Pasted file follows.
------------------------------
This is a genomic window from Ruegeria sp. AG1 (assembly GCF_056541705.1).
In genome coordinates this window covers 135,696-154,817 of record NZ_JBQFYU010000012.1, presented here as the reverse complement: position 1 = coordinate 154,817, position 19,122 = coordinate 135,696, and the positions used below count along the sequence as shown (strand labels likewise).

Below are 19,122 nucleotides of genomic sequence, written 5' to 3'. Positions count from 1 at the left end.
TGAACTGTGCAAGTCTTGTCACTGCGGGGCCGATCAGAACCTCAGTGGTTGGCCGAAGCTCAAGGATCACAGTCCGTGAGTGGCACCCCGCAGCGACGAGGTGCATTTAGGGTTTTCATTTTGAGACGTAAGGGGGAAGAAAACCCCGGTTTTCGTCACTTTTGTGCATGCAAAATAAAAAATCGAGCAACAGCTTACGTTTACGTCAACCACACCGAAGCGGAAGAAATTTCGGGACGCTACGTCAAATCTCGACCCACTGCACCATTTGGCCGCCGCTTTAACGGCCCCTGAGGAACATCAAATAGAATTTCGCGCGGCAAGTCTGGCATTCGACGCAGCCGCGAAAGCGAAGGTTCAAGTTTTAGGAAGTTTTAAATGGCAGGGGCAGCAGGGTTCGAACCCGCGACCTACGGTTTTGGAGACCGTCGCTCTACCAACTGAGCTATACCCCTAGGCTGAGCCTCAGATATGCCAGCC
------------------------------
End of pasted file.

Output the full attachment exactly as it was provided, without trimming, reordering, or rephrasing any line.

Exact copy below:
This is a genomic window from Ruegeria sp. AG1 (assembly GCF_056541705.1).
In genome coordinates this window covers 135,696-154,817 of record NZ_JBQFYU010000012.1, presented here as the reverse complement: position 1 = coordinate 154,817, position 19,122 = coordinate 135,696, and the positions used below count along the sequence as shown (strand labels likewise).

Below are 19,122 nucleotides of genomic sequence, written 5' to 3'. Positions count from 1 at the left end.
TGAACTGTGCAAGTCTTGTCACTGCGGGGCCGATCAGAACCTCAGTGGTTGGCCGAAGCTCAAGGATCACAGTCCGTGAGTGGCACCCCGCAGCGACGAGGTGCATTTAGGGTTTTCATTTTGAGACGTAAGGGGGAAGAAAACCCCGGTTTTCGTCACTTTTGTGCATGCAAAATAAAAAATCGAGCAACAGCTTACGTTTACGTCAACCACACCGAAGCGGAAGAAATTTCGGGACGCTACGTCAAATCTCGACCCACTGCACCATTTGGCCGCCGCTTTAACGGCCCCTGAGGAACATCAAATAGAATTTCGCGCGGCAAGTCTGGCATTCGACGCAGCCGCGAAAGCGAAGGTTCAAGTTTTAGGAAGTTTTAAATGGCAGGGGCAGCAGGGTTCGAACCCGCGACCTACGGTTTTGGAGACCGTCGCTCTACCAACTGAGCTATACCCCTAGGCTGAGCCTCAGATATGCCAGCC